08:10 GMT01 March 2021
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    A previous study examined the skeletal remains of people in Herculaneum who had attempted to flee the Mount Vesuvius eruption, only to perish in the extreme heat generated by the volcanic blast, with their skulls bursting in the extreme heat.

    Scientists made a grisly discovery when examining the remains of a man who died in Herculaneum after Mount Vesuvius erupted in the year 79.

    The avalanche of gas and rock that spewed from the volcano had been hot enough not only to boil blood and vaporise flesh, but transformed bits of brain tissue into glass, according to a new study published on 22 January in the The New England Journal of Medicine.

    The research, entitled “Heat-Induced Brain Vitrification from the Vesuvius Eruption in c.e. 79”, reveals that the onslaught of hot ash had scorched the victim's brain to twisted black bits through a process called vitrification, with the glassy material "encrusting" the surface of the man's skull.

    The unusual discovery was made by Dr Pier Paolo Petrone, a professor of human osteobiology and forensic anthropology at the Federico II University Hospital in Naples, Italy.

    While in previous studies, Petrone and his team examined remains of more than 300 people in Herculaneum who had died when fleeing to boathouses during the eruption of the volcano, on this occasion they pored over a Vesuvius victim who didn't perish on the waterfront.

    The corpse was found lying on a wooden bed in a building known as the Collegium Augustalium in the 1960s, buried within a mound of volcanic ash.

    The plaster cast of a horse, discovered in an ancient stable outside Pompeii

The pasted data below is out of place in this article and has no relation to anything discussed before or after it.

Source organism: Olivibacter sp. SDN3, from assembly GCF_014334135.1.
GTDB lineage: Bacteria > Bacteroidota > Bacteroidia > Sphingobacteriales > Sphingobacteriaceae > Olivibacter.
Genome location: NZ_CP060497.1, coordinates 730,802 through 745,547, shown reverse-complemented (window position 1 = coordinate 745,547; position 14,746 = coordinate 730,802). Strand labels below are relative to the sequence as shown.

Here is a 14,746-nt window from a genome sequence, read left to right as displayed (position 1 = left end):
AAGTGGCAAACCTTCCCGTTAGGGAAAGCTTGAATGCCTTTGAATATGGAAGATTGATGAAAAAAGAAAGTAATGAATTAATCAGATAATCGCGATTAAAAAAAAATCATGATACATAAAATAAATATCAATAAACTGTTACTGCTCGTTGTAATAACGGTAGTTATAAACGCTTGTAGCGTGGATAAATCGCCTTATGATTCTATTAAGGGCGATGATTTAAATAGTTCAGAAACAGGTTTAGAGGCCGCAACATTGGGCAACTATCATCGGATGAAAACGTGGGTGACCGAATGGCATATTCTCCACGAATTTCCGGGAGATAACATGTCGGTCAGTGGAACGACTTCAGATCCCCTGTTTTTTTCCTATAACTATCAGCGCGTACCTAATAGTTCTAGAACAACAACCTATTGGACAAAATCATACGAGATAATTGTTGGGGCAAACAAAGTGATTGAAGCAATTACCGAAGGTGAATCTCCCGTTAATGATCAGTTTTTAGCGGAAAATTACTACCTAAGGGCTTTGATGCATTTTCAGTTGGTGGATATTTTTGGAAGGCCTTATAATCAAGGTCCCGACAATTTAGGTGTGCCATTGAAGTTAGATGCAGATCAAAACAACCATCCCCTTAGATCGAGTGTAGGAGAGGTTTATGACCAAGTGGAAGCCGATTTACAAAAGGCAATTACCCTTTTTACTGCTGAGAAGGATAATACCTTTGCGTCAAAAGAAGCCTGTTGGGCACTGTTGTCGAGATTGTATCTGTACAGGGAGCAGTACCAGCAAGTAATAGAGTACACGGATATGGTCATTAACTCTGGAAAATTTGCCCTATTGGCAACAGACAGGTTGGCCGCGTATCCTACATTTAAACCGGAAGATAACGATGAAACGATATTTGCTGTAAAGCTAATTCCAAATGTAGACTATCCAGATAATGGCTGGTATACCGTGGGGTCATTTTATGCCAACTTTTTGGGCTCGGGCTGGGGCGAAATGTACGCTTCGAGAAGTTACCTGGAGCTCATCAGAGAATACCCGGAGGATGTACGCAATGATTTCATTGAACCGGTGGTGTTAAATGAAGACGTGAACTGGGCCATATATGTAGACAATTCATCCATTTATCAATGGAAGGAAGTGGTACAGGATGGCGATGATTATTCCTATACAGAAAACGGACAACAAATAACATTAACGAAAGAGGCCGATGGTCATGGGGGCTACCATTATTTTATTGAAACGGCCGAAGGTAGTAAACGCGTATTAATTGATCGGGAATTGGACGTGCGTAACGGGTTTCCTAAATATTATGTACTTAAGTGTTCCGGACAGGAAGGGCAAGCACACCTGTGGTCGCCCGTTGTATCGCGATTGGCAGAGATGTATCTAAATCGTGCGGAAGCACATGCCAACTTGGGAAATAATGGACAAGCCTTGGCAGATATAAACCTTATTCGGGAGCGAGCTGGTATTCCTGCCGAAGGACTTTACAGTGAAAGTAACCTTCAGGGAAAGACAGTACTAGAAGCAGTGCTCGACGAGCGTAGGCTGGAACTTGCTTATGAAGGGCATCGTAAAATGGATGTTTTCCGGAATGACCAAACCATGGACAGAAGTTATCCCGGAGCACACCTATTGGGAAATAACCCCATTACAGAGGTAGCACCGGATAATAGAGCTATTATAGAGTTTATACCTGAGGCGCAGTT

© Photo : Parco Archeologico di Pompei
    The plaster cast of a horse, discovered in an ancient stable outside Pompeii

    Like in the case of the boathouse victims, the charred skeleton bore remnants of a skull that had burst.

    The scientists were alerted to pieces of glassy black material lodged within the skull’s remnants and were prompted to examine them in detail.

    Study co-author Piero Pucci of the Centro di Ingegneria Genetica-Biotecnologie Avanzate in Naples found that the proteins within the material matched those known to be found in different areas of the human brain.

    Pucci also spotted fatty acids typical for human hair grease, and triglycerides commonly found in brain tissue samples.

    Herculaneum sits closer to the base of Vesuvius, about 11 miles (20 kilometres) from the ancient Roman city of Pompeii, destroyed when Vesuvius erupted and covering it in at least 19 feet of ash and volcanic debris. The city's quick burial preserved it for centuries before its ruins were discovered in the late 16th century, making it one of the world's most famous – and fascinating – archaeological sites.

    Roman fresco with a banquet scene from the Casa dei Casti Amanti, Pompeii
    © CC0
    Roman fresco with a banquet scene from the Casa dei Casti Amanti, Pompeii

    Herculaneum’s proximity to the volcano meant its residents met a particularly gruesome fate as the steam from their boiling blood built up a level of pressure in their skulls that caused their heads to explode.

    As they analysed the charred wood found near the corpse, the scientists suggested the temperature in the room at the time of the eruption had reached a maximum temperature of 968 degrees Fahrenheit (520 degrees Celsius).

    The horrific heat would have "vaporised soft tissues" in the victim's body and burnt all fat in the body.

    Afterwards, the body would have rapidly cooled, leaving behind the remains of an exploded skull with vitrified brain bits as a ghastly reminder of the tragedy that struck this part of the world and has since offered a fascinating field for studies for generations.


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    Pompeii, Pompeii, Vesuvius, eruption, volcano eruption
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